ERATO – electronic environment

Published on Friday 7 January 2022

Modernization of Air traffic management in France

ERATO (En-Route Air Traffic Organizer) designed by DSNA is a set of modern tools for air traffic controllers. They integrate innovative functions providing helpful assistance in conflict resolution in an electronic environment.

ERATO is much more than simply a Mid-Term Conflict Detection (MTCD) tool : the system also includes parameter simulation (“What if ” concept) and monitoring alert (MONA) tools.

Live trials in France and real-time simulations in Italy have demonstrated significant benefits that ERATO can bring in terms of safety and capacity.

700 ATCOs from Brest, Bordeaux and Brindisi ACCs will use ERATO at the end of 2015; then, the system will be deployed in the other 3 Italian ACCs.

ERATO will be gradually integrated in DSNA and ENAV’s new generation ATM system, the 4-Flight programme.

2 years after the Electronic Environment En Route Air Traffic Organize (EEE) transition in Brest ACC

After 2 full years of operational use in Brest ACC, has the EEE implementation benefitted your operations?

E.E.E stands for Electronic Environment En Route Air Traffic Organizer. The deployment of this new generation Air Traffic Management (ATM) system was completed in Brest ACC the 18th December 2015.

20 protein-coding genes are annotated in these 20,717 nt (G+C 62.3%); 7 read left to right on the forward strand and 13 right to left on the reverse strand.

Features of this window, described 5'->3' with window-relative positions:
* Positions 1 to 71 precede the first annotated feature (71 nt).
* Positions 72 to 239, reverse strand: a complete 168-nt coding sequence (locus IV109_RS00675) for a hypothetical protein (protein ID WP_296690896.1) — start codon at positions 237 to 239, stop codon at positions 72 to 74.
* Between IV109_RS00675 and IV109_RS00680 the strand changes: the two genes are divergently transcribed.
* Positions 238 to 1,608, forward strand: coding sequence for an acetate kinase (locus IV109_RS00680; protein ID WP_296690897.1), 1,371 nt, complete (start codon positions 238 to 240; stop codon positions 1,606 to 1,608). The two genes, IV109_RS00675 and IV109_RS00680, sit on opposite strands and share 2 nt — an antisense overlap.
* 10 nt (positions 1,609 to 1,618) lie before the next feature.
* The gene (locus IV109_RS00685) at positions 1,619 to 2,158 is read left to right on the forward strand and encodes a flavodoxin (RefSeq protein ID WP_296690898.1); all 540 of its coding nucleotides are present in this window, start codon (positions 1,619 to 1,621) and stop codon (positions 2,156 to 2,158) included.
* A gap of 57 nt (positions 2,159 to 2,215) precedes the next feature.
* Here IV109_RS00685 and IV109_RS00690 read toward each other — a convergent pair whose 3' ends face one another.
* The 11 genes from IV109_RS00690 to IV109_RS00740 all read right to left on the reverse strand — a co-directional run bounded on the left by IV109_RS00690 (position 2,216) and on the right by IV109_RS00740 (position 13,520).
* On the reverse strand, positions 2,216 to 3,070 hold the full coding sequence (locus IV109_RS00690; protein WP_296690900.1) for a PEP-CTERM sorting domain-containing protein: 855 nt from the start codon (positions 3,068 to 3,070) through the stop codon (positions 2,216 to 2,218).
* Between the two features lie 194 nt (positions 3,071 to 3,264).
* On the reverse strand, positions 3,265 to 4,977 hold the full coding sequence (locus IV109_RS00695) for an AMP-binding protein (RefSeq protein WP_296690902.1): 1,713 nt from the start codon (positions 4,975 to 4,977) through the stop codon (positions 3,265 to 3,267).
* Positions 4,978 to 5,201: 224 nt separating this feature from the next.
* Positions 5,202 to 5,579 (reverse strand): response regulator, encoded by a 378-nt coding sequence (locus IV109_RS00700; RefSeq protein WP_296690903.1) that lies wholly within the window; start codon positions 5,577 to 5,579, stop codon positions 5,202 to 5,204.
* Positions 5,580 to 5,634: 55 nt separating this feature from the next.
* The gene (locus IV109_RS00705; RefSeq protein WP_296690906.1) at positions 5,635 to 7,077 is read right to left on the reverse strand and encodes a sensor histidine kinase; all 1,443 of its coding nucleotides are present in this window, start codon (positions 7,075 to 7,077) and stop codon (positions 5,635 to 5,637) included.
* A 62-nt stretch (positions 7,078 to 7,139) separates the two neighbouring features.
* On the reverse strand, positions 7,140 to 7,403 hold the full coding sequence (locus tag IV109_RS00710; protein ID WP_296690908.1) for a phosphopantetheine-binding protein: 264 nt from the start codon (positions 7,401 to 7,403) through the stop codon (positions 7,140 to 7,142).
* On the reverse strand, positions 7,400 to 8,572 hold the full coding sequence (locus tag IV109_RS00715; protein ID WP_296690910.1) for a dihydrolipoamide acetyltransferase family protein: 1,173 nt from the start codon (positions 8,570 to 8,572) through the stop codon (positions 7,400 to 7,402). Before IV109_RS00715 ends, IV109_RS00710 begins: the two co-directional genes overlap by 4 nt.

ERATO is a server that provides a set of cooperative tools embedded in a whole operational concept. Based on trajectory prediction and on human heuristics*, ERATO is able to display a filtered air situation that contains all the aircraft that should be considered by the air traffic controller. This represents a helpful assistance for conflict detection.
Besides the Electronic Environment (E.E.) itself displays updated information on the radar image and provides new helpful functions for conflict resolution.

*human heuristics can be considered as any strategies derived from previous experiences with similar problems.

EEE in Brest ACC improved safety

Since its implementation in Brest ACC, EEE has significantly contributed to the reduction of Separation Minima Infringements (SMI). This major safety achievement must be particularly emphasized as Brest ACC has faced a 14% traffic growth in the first 9 months of 2017 compared with the same period in 2015.
A SMI occurs between airborne aircraft whenever the minimum separation standards (i.e. 5NM or 1000ft for France) are breached.

Crédits : Tous droits réservés - DGAC

Let’s focus now on the E.E.ERATO tools that contributed to these results.

The SEP tool

This new ATC tool helps reducing the SMI with root cause: “conflict between aircraft detected but insufficiently resolved”.